But Keale has observed a trend that troubles many NWFA members who deal only in wood products: the quality is improving. “When I bought into the business 12 years ago, that vinyl product looked like junk. Now, it’s legit. It looks good. Do I think you’re going to see more of that in basements and more of that in playrooms, in some cases whole houses? Sure. I think it absolutely will as it gets better.”
But not everyone sees such a bright long-term future for laminates and other non-wood products. “I think there is going to be a lifespan for LVT and all that,” said Stringer. “But I think people are going to come back to wood. I think we’re just in a little bit of a lull because of the excitement surrounding these – what I call three-letter products. But I think it’s a short-term thing.”
The growing demand for LVT, WPC, and other three-letter products – which tend to come in more options – however is driving expectations for longer, wider planks in real wood, according to one survey respondent. “It’s a difficult production/supply issue for ‘real’ wood manufacturers, but expectations will be there.”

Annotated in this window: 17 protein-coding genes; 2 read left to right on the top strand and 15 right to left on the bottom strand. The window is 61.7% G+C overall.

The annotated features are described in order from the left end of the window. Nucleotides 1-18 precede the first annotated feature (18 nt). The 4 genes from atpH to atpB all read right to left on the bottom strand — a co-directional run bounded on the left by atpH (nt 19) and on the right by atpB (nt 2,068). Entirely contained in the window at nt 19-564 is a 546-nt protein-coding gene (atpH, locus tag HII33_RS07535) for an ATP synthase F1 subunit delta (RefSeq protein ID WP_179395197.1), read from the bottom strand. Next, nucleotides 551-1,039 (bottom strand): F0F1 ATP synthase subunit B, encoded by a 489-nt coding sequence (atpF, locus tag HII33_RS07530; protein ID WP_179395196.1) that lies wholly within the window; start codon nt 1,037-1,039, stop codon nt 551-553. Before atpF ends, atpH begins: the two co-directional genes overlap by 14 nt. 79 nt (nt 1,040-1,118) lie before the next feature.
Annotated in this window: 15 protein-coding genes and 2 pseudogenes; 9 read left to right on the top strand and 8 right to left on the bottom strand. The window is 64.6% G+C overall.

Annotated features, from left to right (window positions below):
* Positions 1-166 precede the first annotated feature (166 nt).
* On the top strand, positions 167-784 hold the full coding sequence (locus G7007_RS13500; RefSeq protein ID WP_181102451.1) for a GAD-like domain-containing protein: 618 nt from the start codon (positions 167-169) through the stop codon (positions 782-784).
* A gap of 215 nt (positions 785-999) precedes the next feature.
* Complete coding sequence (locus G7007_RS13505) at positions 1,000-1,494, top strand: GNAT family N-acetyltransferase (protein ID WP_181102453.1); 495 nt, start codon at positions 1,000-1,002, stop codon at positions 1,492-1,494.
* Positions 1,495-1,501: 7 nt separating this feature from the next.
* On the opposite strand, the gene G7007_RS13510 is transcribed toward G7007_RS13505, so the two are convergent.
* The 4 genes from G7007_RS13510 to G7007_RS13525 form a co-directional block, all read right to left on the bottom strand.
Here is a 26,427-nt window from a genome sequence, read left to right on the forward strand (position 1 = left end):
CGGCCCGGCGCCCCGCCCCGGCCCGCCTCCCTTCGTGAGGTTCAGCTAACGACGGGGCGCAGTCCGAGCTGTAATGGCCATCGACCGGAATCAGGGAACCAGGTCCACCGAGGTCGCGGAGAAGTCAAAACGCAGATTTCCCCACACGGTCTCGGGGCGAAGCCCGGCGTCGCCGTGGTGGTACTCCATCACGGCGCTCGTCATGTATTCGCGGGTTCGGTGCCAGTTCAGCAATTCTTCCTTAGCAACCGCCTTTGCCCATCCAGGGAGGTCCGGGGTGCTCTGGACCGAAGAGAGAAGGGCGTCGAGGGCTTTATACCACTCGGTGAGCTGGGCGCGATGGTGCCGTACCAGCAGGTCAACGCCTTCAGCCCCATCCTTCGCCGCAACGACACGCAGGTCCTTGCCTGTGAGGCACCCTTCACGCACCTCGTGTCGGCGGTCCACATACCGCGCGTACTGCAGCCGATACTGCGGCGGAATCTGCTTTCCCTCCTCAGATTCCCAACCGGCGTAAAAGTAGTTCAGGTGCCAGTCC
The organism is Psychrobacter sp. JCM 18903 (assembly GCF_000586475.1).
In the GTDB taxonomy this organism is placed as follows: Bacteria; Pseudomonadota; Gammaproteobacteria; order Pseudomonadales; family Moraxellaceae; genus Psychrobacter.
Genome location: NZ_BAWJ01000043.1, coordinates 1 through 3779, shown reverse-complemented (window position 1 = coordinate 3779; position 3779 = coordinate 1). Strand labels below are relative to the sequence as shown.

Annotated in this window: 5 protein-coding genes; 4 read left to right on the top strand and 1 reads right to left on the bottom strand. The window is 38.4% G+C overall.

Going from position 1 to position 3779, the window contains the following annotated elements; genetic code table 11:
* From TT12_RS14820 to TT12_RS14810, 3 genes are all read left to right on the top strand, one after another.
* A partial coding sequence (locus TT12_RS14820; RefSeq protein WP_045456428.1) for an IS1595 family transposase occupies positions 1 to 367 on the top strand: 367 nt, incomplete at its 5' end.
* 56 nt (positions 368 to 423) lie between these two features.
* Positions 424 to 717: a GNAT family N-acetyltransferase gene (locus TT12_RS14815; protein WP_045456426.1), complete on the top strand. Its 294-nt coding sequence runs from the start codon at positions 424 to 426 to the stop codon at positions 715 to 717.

In the same vein, water-resistant wood flooring is an emerging trend that many NWFA members said was one to keep an eye on; many, however, did note that consumers are being trained to look for waterproof and water-resistant, thanks to the synthetic options, and so that is becoming an expectation. “It will make my piece of the pie smaller,” said one manufacturer. Another said they’d look at developing their own offering: “We may offer a small collection in the category to mitigate some of those losses.”
Most were uncertain of the impact but were wary of the impact on consumer expectations. “It’s a sham,” said one contractor. A manufacturer respondent said: “It will create, in my opinion, unrealistic expectations, and it will hurt us until the product lifecycle reeducates the market. Short-term, it will hurt.”
As we move toward 2020, NWFA contractors are optimistic about wood-flooring sales with 40 percent expecting sales to be up somewhat in 2020 and 40 percent expecting sales to be about the same. Contractors cited a growing economy, new construction, and expansion into higher-end markets among the reasons for their forecasts.